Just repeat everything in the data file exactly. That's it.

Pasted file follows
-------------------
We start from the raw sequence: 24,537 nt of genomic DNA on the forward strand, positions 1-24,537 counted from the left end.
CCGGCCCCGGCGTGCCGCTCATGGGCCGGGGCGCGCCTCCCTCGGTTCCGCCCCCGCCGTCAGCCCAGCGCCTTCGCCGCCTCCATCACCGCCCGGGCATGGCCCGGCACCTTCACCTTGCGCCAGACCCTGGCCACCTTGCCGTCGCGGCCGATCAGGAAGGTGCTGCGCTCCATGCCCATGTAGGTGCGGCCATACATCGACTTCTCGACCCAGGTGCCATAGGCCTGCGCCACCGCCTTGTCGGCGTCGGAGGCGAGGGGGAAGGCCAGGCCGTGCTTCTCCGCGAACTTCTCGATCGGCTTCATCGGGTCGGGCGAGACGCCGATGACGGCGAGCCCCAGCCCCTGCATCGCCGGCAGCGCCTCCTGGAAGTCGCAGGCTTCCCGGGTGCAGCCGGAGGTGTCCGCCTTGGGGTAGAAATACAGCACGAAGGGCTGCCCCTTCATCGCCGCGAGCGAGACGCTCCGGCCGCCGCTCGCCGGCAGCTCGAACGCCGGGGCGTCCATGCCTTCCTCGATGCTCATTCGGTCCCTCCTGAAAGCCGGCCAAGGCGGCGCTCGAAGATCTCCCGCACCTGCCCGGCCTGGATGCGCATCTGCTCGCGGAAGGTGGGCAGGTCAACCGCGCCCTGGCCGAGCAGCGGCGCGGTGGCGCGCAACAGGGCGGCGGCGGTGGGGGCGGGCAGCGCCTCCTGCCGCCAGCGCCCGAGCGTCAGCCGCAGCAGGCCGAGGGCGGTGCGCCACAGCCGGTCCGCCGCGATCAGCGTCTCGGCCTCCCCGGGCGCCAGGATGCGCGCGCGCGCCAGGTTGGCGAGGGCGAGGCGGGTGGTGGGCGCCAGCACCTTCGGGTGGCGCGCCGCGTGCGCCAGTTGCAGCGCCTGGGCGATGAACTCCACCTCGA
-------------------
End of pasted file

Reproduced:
We start from the raw sequence: 24,537 nt of genomic DNA on the forward strand, positions 1-24,537 counted from the left end.
CCGGCCCCGGCGTGCCGCTCATGGGCCGGGGCGCGCCTCCCTCGGTTCCGCCCCCGCCGTCAGCCCAGCGCCTTCGCCGCCTCCATCACCGCCCGGGCATGGCCCGGCACCTTCACCTTGCGCCAGACCCTGGCCACCTTGCCGTCGCGGCCGATCAGGAAGGTGCTGCGCTCCATGCCCATGTAGGTGCGGCCATACATCGACTTCTCGACCCAGGTGCCATAGGCCTGCGCCACCGCCTTGTCGGCGTCGGAGGCGAGGGGGAAGGCCAGGCCGTGCTTCTCCGCGAACTTCTCGATCGGCTTCATCGGGTCGGGCGAGACGCCGATGACGGCGAGCCCCAGCCCCTGCATCGCCGGCAGCGCCTCCTGGAAGTCGCAGGCTTCCCGGGTGCAGCCGGAGGTGTCCGCCTTGGGGTAGAAATACAGCACGAAGGGCTGCCCCTTCATCGCCGCGAGCGAGACGCTCCGGCCGCCGCTCGCCGGCAGCTCGAACGCCGGGGCGTCCATGCCTTCCTCGATGCTCATTCGGTCCCTCCTGAAAGCCGGCCAAGGCGGCGCTCGAAGATCTCCCGCACCTGCCCGGCCTGGATGCGCATCTGCTCGCGGAAGGTGGGCAGGTCAACCGCGCCCTGGCCGAGCAGCGGCGCGGTGGCGCGCAACAGGGCGGCGGCGGTGGGGGCGGGCAGCGCCTCCTGCCGCCAGCGCCCGAGCGTCAGCCGCAGCAGGCCGAGGGCGGTGCGCCACAGCCGGTCCGCCGCGATCAGCGTCTCGGCCTCCCCGGGCGCCAGGATGCGCGCGCGCGCCAGGTTGGCGAGGGCGAGGCGGGTGGTGGGCGCCAGCACCTTCGGGTGGCGCGCCGCGTGCGCCAGTTGCAGCGCCTGGGCGATGAACTCCACCTCGA